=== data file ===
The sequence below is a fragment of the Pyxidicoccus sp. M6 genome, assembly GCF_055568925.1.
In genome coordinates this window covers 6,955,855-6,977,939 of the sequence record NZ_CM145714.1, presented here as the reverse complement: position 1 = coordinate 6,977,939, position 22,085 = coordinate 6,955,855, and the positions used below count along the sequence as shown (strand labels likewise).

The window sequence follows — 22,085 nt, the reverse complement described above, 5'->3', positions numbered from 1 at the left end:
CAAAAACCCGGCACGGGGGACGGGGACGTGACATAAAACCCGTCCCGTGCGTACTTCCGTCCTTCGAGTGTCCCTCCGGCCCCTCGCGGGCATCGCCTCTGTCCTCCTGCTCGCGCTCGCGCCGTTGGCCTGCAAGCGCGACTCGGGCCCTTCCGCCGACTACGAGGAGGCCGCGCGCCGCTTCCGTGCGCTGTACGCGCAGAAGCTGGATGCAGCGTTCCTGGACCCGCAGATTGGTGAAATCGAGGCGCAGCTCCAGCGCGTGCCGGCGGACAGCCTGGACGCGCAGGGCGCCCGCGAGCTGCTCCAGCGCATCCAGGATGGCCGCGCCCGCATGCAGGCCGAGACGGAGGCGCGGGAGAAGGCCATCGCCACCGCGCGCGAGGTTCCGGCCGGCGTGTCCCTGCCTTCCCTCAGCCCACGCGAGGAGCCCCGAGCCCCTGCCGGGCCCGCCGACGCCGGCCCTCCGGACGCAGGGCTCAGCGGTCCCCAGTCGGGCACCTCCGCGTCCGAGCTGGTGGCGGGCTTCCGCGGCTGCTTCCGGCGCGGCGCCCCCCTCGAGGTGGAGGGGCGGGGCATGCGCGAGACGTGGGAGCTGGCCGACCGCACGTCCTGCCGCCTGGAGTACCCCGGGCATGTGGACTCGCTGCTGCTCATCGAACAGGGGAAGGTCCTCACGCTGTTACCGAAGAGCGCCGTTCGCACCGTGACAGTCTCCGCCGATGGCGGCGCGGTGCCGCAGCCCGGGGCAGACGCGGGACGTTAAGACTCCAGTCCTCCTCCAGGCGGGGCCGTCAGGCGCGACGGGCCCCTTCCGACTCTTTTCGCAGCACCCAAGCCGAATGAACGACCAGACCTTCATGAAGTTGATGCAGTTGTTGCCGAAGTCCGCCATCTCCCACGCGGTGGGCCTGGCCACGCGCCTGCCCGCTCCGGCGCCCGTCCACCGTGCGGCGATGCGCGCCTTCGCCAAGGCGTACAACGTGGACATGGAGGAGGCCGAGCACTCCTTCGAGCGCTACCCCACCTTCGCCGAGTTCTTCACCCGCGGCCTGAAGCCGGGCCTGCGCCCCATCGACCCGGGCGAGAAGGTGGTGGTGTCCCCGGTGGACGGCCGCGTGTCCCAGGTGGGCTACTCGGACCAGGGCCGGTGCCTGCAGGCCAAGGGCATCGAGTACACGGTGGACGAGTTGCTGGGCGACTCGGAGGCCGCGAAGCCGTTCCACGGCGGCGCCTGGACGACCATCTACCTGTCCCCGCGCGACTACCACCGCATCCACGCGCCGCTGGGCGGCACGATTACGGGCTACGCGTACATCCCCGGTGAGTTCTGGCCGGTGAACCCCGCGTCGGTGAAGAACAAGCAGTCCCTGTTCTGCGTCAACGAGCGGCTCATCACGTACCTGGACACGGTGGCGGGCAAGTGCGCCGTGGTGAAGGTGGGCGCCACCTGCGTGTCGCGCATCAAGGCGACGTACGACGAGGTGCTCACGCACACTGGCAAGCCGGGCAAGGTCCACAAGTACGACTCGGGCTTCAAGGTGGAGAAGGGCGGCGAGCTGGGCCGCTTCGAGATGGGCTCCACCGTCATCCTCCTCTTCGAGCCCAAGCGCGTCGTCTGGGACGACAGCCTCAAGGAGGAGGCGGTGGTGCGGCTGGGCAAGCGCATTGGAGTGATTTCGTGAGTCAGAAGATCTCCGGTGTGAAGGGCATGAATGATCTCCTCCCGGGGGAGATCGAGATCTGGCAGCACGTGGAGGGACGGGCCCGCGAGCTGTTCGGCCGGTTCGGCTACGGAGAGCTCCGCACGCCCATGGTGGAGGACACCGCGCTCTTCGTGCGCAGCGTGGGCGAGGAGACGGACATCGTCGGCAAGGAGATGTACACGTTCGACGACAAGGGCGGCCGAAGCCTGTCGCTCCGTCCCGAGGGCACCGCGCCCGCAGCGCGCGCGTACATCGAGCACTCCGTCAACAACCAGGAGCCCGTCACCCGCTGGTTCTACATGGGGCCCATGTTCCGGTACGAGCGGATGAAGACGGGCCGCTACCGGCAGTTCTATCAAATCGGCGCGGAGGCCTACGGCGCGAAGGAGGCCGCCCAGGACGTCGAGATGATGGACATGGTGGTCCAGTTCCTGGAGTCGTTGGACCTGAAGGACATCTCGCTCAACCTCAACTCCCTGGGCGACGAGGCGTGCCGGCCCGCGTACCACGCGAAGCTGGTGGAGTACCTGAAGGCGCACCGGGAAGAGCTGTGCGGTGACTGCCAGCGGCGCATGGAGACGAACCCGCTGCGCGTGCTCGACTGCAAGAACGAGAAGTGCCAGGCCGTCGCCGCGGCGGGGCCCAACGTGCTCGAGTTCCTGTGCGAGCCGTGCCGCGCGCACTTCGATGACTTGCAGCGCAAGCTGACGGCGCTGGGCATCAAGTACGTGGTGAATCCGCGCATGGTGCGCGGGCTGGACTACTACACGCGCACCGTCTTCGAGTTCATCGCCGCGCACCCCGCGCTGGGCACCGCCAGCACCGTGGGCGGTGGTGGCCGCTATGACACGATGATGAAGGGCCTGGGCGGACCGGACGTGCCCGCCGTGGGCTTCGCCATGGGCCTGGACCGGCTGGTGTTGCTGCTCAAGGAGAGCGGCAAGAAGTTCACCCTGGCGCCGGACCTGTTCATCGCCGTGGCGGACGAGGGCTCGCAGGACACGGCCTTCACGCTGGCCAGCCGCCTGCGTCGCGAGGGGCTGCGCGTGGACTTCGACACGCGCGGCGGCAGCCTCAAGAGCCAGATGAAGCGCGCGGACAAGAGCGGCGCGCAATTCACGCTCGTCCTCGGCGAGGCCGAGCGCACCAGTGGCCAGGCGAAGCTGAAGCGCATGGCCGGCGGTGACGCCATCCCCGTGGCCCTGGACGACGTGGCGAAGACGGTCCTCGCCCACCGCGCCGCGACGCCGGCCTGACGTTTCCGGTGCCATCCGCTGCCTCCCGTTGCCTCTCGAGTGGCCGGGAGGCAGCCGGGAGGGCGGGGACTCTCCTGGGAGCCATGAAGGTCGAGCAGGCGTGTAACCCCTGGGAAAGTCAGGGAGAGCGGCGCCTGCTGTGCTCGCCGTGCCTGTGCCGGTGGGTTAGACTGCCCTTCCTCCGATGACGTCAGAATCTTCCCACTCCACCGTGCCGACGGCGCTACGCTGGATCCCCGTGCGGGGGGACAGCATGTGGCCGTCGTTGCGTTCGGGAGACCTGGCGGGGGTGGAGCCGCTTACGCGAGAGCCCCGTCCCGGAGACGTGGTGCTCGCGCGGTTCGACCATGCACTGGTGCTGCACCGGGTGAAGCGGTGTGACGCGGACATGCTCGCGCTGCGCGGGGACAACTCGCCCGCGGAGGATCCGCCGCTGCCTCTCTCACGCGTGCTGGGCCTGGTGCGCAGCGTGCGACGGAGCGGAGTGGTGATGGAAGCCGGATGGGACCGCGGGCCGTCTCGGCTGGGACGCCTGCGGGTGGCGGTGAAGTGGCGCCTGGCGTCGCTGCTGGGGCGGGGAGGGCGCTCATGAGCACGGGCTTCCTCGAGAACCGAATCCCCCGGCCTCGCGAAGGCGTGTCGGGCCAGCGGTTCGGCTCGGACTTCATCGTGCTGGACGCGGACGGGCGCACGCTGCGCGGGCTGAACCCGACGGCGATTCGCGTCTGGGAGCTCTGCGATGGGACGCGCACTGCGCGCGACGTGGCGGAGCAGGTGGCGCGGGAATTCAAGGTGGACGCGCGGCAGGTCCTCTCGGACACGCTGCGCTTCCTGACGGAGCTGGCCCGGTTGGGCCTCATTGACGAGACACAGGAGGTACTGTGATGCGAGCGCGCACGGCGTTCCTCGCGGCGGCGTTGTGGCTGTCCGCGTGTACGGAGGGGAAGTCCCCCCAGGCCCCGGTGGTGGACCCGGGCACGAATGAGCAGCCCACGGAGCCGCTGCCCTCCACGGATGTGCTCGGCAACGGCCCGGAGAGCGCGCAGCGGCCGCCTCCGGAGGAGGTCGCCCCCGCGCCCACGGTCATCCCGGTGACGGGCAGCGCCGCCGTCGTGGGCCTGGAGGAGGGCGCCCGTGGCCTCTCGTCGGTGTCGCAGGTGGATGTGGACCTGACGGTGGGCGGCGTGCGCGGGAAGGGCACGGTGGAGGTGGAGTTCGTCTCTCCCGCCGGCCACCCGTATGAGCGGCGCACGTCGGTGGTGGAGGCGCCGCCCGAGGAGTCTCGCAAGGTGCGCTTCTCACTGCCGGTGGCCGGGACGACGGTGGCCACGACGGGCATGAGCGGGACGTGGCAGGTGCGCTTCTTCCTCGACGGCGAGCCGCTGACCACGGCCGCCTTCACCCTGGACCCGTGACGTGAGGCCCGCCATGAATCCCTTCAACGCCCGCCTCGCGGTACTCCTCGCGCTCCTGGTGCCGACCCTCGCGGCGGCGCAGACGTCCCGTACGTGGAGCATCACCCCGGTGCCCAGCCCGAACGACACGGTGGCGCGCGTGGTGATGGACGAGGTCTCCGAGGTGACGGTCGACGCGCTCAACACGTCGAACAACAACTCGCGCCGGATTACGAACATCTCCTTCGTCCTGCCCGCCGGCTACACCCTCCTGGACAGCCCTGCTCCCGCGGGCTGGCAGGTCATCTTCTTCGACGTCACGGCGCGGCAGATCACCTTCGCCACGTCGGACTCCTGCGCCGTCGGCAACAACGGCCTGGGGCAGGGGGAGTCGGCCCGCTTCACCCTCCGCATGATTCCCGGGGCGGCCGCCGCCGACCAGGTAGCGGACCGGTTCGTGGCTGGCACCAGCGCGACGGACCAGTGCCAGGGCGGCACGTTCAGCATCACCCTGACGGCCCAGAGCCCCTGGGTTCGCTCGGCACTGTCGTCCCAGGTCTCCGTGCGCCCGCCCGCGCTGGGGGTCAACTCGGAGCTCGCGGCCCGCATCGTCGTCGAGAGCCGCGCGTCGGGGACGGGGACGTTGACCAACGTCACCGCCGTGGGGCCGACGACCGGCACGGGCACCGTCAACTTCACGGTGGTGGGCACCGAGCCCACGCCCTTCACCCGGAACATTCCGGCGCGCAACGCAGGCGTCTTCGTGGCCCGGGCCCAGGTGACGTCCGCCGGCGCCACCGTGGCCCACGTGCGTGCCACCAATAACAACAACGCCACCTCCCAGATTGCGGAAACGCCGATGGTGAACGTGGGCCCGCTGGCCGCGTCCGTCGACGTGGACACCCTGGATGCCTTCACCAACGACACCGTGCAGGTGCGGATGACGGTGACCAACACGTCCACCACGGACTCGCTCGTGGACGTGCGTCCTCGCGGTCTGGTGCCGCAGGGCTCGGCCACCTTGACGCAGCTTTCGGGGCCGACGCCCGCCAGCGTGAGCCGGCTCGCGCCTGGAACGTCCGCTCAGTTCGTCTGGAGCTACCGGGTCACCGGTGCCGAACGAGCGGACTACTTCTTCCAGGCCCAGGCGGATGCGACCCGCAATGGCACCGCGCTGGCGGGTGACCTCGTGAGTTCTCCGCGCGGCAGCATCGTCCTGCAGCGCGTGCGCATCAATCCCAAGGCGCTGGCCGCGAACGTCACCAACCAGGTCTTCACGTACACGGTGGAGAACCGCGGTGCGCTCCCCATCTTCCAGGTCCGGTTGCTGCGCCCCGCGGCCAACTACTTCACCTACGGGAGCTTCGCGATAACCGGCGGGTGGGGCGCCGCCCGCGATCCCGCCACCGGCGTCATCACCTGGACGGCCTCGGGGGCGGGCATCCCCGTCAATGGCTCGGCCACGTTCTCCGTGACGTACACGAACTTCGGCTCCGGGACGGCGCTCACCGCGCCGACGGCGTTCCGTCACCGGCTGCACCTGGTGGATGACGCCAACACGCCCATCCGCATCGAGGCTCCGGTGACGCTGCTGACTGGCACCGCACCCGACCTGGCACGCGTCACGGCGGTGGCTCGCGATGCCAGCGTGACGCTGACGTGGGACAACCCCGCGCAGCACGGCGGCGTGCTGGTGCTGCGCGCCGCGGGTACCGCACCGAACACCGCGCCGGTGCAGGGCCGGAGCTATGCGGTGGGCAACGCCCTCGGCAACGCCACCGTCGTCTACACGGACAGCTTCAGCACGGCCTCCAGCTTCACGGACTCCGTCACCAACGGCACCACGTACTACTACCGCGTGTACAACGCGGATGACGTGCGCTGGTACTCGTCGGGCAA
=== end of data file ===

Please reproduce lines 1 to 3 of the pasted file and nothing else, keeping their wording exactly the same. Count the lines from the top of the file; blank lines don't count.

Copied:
The sequence below is a fragment of the Pyxidicoccus sp. M6 genome, assembly GCF_055568925.1.
In genome coordinates this window covers 6,955,855-6,977,939 of the sequence record NZ_CM145714.1, presented here as the reverse complement: position 1 = coordinate 6,977,939, position 22,085 = coordinate 6,955,855, and the positions used below count along the sequence as shown (strand labels likewise).

The window sequence follows — 22,085 nt, the reverse complement described above, 5'->3', positions numbered from 1 at the left end: